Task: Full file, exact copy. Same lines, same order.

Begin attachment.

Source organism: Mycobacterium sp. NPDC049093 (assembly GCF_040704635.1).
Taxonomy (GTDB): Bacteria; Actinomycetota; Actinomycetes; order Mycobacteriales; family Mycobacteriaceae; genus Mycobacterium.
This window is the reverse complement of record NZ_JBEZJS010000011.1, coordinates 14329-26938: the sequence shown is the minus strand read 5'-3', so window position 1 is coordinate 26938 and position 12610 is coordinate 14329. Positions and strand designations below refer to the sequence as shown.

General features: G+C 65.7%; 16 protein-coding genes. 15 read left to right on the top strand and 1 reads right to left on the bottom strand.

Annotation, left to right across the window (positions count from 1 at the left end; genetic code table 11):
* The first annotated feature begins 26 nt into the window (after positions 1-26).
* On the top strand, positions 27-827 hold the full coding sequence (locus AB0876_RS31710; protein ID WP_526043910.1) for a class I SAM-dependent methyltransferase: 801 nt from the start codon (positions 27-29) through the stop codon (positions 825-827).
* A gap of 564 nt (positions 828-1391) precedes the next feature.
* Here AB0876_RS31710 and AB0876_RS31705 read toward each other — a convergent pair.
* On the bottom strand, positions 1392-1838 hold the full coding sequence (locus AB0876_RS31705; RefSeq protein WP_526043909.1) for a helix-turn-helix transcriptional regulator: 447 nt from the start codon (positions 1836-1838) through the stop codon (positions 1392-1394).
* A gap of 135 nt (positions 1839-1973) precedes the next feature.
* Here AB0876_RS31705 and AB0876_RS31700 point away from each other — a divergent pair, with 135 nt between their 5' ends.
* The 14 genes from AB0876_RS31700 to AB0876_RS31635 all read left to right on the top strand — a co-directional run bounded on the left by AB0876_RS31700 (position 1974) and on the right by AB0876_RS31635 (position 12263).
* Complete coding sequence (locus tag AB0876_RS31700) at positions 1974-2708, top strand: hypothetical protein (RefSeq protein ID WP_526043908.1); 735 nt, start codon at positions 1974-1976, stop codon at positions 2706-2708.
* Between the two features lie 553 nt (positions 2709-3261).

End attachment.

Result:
Source organism: Mycobacterium sp. NPDC049093 (assembly GCF_040704635.1).
Taxonomy (GTDB): Bacteria; Actinomycetota; Actinomycetes; order Mycobacteriales; family Mycobacteriaceae; genus Mycobacterium.
This window is the reverse complement of record NZ_JBEZJS010000011.1, coordinates 14329-26938: the sequence shown is the minus strand read 5'-3', so window position 1 is coordinate 26938 and position 12610 is coordinate 14329. Positions and strand designations below refer to the sequence as shown.

General features: G+C 65.7%; 16 protein-coding genes. 15 read left to right on the top strand and 1 reads right to left on the bottom strand.

Annotation, left to right across the window (positions count from 1 at the left end; genetic code table 11):
* The first annotated feature begins 26 nt into the window (after positions 1-26).
* On the top strand, positions 27-827 hold the full coding sequence (locus AB0876_RS31710; protein ID WP_526043910.1) for a class I SAM-dependent methyltransferase: 801 nt from the start codon (positions 27-29) through the stop codon (positions 825-827).
* A gap of 564 nt (positions 828-1391) precedes the next feature.
* Here AB0876_RS31710 and AB0876_RS31705 read toward each other — a convergent pair.
* On the bottom strand, positions 1392-1838 hold the full coding sequence (locus AB0876_RS31705; RefSeq protein WP_526043909.1) for a helix-turn-helix transcriptional regulator: 447 nt from the start codon (positions 1836-1838) through the stop codon (positions 1392-1394).
* A gap of 135 nt (positions 1839-1973) precedes the next feature.
* Here AB0876_RS31705 and AB0876_RS31700 point away from each other — a divergent pair, with 135 nt between their 5' ends.
* The 14 genes from AB0876_RS31700 to AB0876_RS31635 all read left to right on the top strand — a co-directional run bounded on the left by AB0876_RS31700 (position 1974) and on the right by AB0876_RS31635 (position 12263).
* Complete coding sequence (locus tag AB0876_RS31700) at positions 1974-2708, top strand: hypothetical protein (RefSeq protein ID WP_526043908.1); 735 nt, start codon at positions 1974-1976, stop codon at positions 2706-2708.
* Between the two features lie 553 nt (positions 2709-3261).